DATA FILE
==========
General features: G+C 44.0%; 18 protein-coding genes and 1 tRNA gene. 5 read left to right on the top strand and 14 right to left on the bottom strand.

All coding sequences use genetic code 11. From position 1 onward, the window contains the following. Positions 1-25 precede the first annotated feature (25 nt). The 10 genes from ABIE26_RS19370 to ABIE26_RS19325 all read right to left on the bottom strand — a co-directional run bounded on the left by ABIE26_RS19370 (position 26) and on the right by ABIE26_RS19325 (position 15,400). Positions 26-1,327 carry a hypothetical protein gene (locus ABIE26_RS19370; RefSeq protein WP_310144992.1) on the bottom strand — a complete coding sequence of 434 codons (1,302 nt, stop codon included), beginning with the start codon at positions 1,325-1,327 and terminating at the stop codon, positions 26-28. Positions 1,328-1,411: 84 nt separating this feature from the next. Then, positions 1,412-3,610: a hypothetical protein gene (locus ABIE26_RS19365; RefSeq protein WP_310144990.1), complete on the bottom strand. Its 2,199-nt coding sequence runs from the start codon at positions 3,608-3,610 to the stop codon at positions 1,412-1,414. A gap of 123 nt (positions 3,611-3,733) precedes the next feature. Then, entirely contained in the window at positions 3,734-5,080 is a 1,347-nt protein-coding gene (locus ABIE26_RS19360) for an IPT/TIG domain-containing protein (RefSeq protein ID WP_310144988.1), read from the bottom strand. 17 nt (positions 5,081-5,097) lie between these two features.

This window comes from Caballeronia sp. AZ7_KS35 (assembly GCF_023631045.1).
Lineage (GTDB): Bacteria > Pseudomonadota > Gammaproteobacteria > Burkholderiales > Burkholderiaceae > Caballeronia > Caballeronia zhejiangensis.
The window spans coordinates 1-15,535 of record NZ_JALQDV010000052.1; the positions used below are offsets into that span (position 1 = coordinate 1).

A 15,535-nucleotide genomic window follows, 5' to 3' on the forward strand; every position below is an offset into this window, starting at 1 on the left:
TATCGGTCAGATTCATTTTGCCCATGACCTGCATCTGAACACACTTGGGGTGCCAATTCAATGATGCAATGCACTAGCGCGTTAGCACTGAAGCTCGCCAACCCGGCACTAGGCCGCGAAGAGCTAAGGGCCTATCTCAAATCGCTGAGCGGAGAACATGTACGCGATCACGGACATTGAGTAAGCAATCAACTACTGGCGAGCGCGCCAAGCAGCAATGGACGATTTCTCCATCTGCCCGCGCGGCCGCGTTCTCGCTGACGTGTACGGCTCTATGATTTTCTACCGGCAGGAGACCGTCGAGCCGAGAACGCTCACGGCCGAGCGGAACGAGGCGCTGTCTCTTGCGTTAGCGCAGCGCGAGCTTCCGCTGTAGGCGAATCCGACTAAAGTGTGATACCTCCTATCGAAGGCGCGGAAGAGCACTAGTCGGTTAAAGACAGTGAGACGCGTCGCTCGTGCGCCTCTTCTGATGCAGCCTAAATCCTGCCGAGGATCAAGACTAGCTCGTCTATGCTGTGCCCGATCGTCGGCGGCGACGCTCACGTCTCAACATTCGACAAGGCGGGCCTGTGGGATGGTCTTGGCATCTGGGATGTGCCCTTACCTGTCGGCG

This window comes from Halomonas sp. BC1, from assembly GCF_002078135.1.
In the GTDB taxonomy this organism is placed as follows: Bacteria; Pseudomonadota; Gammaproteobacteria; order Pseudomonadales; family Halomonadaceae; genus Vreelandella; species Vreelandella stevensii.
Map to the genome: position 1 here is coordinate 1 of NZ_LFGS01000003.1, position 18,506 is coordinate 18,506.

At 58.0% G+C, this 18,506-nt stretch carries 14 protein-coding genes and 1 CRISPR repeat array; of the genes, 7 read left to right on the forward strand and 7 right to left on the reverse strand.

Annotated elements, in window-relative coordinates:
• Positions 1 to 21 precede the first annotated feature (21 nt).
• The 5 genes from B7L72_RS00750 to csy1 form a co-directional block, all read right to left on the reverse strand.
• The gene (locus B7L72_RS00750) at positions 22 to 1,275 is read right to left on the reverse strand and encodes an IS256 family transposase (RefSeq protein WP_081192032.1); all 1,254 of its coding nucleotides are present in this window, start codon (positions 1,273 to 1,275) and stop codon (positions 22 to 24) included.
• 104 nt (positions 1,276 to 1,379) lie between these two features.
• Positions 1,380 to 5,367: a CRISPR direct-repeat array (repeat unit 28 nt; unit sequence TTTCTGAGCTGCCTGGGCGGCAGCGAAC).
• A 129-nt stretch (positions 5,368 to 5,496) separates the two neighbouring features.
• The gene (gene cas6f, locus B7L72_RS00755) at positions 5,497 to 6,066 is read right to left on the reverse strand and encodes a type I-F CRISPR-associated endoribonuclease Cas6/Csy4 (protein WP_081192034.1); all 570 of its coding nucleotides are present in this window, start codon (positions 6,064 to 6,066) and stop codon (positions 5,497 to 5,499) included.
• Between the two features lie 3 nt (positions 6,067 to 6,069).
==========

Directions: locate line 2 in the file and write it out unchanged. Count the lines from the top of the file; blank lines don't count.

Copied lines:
All coding sequences use genetic code 11. From position 1 onward, the window contains the following. Positions 1-25 precede the first annotated feature (25 nt). The 10 genes from ABIE26_RS19370 to ABIE26_RS19325 all read right to left on the bottom strand — a co-directional run bounded on the left by ABIE26_RS19370 (position 26) and on the right by ABIE26_RS19325 (position 15,400). Positions 26-1,327 carry a hypothetical protein gene (locus ABIE26_RS19370; RefSeq protein WP_310144992.1) on the bottom strand — a complete coding sequence of 434 codons (1,302 nt, stop codon included), beginning with the start codon at positions 1,325-1,327 and terminating at the stop codon, positions 26-28. Positions 1,328-1,411: 84 nt separating this feature from the next. Then, positions 1,412-3,610: a hypothetical protein gene (locus ABIE26_RS19365; RefSeq protein WP_310144990.1), complete on the bottom strand. Its 2,199-nt coding sequence runs from the start codon at positions 3,608-3,610 to the stop codon at positions 1,412-1,414. A gap of 123 nt (positions 3,611-3,733) precedes the next feature. Then, entirely contained in the window at positions 3,734-5,080 is a 1,347-nt protein-coding gene (locus ABIE26_RS19360) for an IPT/TIG domain-containing protein (RefSeq protein ID WP_310144988.1), read from the bottom strand. 17 nt (positions 5,081-5,097) lie between these two features.